Year Born: 
Year Died: 

Hiram Powers was a Vermont born sculptor who rose to fame in the nineteenth century. He initially worked in the workshop of a clock and organ maker, and then in Cincinnati's Western Museum where he made and repaired wax figures, including his famous automated depiction of Dante’s Inferno. In 1837 he moved to Florence with his wife and children with the intention of learning how to translate clay and plaster works into marble.

However, as Powers became more successful he decided to remain in Florence where he could work with the skilled Italian carvers whose abilities could not be matched in the United States. In 1845 Powers' most famous work the Greek Slave, went on exhibition for the first time in London before touring America. It is this work, an ideal neoclassical statue, which is credited with initiating appreciation of the nude in art in America. Throughout his career Powers also sculpted over one hundred portrait busts of high-profile members of society, such as President Andrew Jackson.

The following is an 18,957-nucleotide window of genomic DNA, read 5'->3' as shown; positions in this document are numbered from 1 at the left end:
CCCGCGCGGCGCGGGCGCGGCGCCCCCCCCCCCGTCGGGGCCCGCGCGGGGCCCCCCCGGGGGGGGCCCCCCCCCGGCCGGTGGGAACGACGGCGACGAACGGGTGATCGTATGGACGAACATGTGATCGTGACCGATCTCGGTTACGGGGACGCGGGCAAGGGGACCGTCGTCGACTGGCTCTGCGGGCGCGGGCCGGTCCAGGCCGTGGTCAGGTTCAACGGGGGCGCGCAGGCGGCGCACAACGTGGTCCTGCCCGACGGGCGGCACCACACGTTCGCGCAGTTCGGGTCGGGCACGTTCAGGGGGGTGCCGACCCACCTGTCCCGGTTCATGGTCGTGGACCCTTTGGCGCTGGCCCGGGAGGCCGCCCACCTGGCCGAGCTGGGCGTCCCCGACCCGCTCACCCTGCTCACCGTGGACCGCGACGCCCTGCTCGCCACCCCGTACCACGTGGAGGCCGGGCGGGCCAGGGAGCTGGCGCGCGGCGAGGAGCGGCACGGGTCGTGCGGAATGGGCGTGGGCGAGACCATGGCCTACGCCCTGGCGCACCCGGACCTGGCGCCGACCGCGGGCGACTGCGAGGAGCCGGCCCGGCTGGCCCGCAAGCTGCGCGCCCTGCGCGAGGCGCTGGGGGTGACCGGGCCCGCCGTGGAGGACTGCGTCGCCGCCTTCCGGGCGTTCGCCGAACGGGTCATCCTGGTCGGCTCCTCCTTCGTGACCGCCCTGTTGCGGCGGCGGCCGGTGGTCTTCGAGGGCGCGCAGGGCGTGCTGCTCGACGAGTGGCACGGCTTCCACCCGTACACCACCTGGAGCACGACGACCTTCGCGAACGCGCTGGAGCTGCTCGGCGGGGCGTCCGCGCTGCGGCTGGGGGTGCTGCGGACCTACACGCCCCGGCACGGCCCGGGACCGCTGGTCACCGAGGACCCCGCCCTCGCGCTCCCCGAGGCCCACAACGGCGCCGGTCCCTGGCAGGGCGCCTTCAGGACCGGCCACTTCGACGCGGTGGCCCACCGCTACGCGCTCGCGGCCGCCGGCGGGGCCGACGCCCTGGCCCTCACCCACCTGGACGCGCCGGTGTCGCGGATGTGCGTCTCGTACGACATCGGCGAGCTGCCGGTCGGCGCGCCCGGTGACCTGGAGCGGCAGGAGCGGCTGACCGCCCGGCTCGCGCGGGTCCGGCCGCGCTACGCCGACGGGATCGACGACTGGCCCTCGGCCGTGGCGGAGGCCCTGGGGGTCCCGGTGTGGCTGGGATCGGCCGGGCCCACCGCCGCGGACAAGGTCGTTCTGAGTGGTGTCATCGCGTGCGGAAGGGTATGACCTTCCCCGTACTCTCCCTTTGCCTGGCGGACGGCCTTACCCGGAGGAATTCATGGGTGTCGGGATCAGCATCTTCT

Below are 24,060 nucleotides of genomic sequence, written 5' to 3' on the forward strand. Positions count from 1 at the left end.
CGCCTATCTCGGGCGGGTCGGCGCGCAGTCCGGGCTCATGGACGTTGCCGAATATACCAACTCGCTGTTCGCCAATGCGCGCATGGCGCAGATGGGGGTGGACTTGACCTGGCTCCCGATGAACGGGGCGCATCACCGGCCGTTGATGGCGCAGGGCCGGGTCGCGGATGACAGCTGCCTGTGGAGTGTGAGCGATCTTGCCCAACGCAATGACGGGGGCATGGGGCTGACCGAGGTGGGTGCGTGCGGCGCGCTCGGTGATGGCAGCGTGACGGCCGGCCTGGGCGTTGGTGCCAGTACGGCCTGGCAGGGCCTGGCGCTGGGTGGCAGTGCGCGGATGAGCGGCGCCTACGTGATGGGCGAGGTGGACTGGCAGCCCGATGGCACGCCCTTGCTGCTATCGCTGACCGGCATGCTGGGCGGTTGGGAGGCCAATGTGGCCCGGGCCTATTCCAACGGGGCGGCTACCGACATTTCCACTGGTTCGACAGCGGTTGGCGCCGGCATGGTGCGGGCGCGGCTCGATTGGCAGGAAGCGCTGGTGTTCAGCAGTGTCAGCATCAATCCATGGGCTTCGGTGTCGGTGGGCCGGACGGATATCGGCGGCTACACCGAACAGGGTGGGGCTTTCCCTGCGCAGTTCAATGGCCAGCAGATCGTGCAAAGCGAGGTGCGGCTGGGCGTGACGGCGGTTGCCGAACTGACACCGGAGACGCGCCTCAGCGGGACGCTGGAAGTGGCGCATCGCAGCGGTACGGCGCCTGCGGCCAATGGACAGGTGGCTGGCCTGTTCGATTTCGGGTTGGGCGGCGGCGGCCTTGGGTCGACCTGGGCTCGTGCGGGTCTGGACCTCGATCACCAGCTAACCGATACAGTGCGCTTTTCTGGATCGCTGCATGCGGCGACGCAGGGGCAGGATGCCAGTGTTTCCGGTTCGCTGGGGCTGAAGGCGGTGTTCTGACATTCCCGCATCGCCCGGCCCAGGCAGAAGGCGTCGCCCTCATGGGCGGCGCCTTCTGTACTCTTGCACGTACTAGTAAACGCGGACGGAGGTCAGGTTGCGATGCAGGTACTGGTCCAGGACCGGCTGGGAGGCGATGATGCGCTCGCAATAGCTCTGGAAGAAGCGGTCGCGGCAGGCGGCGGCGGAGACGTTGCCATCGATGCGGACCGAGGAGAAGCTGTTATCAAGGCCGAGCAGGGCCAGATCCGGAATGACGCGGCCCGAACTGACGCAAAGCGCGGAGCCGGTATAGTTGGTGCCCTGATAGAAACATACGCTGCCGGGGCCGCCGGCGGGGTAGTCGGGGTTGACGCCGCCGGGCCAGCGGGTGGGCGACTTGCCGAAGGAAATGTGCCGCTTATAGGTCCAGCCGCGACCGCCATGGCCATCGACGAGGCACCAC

In the 1850s his reputation declined somewhat, nonetheless his workshop remained open for a further four years after his death, until 1877, when the age of the workmen and the disputes between two of his sons, who were running the workshop, forced its closure.